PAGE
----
Courtesy of Atlas Van Lines
At Atlas, we want to make the transition to a new home as smooth as possible for every member of your family, including your family pet.
All pets require special attention and consideration when moving, and the essential ingredient to your pet’s stress-free move is preplanning. The following information outlines the points to consider when relocating with your pet. If you have other questions, please consult your Atlas Agency Sales Representative.
Before You Move
Contact the State Veterinarian’s Office or State Department of Agriculture requesting the pet laws and regulations of your destination state.
If you have a wolf, monkey, big cat, or any other large exotic animal, you will likely need a special permit to keep it. The state agencies listed at the end of this page can help answer your questions.
After complying with the state regulations, check with the City Clerk’s office in your new community for local pet ordinances. “Leash Laws” are common, licensing may be necessary, and the number of pets per household may be limited. Many communities have zoning laws that prohibit you from keeping pets such as goats, pigs and chickens in residential areas. Also, cats, dogs, aquariums and exotic pets (iguanas, venomous snakes, tarantulas, ferrets, etc.) may not be allowed in apartment or condo complexes. Make sure your lease allows them on the premises before you move in.
Once you are sure your pet will be allowed in your new community and/or complex, request your pet’s health records from your veterinarian. This information will help your new veterinarian provide better care for your pet.
Before your departure, make sure you have a recent photograph of your pet (in case the animal is lost), and the proper pet documents, such as:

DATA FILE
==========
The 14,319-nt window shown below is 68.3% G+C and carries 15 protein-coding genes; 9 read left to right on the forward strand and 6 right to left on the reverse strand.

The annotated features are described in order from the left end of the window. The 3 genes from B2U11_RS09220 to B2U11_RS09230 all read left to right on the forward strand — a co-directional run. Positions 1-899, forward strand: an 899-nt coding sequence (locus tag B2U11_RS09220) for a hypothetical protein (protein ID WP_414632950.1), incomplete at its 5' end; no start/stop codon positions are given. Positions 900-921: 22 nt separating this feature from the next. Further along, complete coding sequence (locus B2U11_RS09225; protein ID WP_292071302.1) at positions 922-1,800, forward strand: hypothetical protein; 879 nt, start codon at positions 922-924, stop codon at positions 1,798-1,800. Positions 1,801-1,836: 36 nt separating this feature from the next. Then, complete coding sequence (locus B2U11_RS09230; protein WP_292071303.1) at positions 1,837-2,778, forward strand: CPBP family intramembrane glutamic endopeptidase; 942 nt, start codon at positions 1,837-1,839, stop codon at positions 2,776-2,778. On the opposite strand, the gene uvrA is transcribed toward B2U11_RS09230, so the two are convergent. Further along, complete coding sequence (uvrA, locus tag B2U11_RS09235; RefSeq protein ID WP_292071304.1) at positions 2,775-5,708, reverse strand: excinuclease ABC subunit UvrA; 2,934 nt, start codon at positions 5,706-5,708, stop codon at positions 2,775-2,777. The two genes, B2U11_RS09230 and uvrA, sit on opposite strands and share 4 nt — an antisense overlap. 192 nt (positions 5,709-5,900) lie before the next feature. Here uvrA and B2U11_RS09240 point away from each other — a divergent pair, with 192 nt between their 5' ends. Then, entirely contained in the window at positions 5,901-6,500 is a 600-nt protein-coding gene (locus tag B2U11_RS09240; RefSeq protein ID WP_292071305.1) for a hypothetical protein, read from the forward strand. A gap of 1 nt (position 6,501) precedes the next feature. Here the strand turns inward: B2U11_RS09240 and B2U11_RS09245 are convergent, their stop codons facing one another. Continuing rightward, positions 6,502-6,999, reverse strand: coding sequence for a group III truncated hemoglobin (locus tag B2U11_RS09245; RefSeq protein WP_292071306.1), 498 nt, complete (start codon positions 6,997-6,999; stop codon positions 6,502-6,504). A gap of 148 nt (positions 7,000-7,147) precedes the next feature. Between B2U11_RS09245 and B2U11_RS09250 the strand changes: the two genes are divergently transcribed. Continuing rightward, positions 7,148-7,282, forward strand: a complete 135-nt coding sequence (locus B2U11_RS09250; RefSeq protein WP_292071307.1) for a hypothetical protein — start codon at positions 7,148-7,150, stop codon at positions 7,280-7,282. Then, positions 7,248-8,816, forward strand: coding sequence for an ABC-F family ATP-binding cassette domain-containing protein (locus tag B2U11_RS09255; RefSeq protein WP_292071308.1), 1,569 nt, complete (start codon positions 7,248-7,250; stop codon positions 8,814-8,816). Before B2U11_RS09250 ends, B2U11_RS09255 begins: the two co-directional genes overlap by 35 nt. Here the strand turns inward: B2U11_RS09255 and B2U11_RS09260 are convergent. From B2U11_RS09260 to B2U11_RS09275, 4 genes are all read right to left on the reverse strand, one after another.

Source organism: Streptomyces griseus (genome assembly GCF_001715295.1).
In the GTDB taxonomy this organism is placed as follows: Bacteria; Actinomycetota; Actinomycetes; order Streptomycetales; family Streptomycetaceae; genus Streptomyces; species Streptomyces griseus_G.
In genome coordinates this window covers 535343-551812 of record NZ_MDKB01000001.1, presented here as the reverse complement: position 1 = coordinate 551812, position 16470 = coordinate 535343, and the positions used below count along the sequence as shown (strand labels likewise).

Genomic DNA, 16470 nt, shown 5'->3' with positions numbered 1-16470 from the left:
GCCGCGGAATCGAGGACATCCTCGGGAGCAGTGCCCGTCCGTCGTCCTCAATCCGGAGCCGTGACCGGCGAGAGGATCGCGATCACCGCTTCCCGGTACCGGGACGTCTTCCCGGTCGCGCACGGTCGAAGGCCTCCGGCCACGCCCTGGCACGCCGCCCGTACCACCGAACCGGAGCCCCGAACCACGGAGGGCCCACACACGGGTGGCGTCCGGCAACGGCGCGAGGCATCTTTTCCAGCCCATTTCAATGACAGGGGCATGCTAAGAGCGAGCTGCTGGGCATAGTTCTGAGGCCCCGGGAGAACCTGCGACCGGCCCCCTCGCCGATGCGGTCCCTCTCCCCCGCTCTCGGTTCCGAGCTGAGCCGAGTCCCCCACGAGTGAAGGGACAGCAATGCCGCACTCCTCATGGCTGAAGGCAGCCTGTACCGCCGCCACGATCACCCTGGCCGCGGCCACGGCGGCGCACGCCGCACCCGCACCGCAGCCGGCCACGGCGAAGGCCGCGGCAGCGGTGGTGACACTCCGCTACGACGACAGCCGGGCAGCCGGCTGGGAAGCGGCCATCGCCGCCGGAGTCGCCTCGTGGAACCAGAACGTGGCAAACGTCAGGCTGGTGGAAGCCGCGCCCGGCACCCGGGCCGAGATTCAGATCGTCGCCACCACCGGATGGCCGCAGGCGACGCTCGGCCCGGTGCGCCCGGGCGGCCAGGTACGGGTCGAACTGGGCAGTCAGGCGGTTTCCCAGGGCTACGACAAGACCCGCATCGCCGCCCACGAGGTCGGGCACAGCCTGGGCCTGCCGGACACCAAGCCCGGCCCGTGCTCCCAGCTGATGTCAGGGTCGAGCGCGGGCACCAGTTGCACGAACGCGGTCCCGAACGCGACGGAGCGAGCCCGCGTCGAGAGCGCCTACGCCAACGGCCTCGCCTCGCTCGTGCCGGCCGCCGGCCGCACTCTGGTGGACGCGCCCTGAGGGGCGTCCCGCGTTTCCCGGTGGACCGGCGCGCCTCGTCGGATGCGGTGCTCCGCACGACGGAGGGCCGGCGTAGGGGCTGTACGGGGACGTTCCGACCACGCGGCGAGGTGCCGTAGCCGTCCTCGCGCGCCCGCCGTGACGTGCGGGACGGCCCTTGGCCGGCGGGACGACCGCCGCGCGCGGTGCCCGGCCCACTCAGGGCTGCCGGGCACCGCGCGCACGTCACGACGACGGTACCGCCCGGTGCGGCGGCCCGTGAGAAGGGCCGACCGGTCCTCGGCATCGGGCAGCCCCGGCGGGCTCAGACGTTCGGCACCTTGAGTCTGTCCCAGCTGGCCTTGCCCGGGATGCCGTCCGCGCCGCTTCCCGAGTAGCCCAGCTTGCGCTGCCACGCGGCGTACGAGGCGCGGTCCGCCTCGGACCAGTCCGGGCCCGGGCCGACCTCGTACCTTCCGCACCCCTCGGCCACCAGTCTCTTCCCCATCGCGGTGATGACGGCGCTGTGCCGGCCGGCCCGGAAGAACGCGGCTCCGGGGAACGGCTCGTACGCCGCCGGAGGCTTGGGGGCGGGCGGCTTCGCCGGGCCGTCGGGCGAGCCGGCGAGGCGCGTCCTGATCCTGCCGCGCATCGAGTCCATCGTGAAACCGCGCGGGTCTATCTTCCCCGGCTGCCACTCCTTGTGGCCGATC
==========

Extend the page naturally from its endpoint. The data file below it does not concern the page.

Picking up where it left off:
- A Health Certificate less than 10 days old. Most states require one for dogs. Many states require one for cats, birds, and certain exotic animals as well. Check with your veterinarian or one of the state animal-control agencies listed in the back to determine if your pet requires a Health Certificate. The certificate must be issued by a licensed veterinarian, and current inoculation records must accompany it.
- A Permit. You may need to purchase a permit allowing your exotic pet to enter the destination state. Your veterinarian may assist you in applying for one.
- Identification. Whether you are traveling by air or car, any pet that can wear a collar should have one on, with an ID tag secured to it. Birds may be identified by leg bands. The ID tag should include the pet’s name, your name, and the destination address. In addition to ID, most states require dogs, cats and some exotic animals to have a rabies tag on their collars. Check with your veterinarian or one of the state animal-control agencies listed in the back.
Read more about How To Move Your Pets on the Atlas Van Lines web site.
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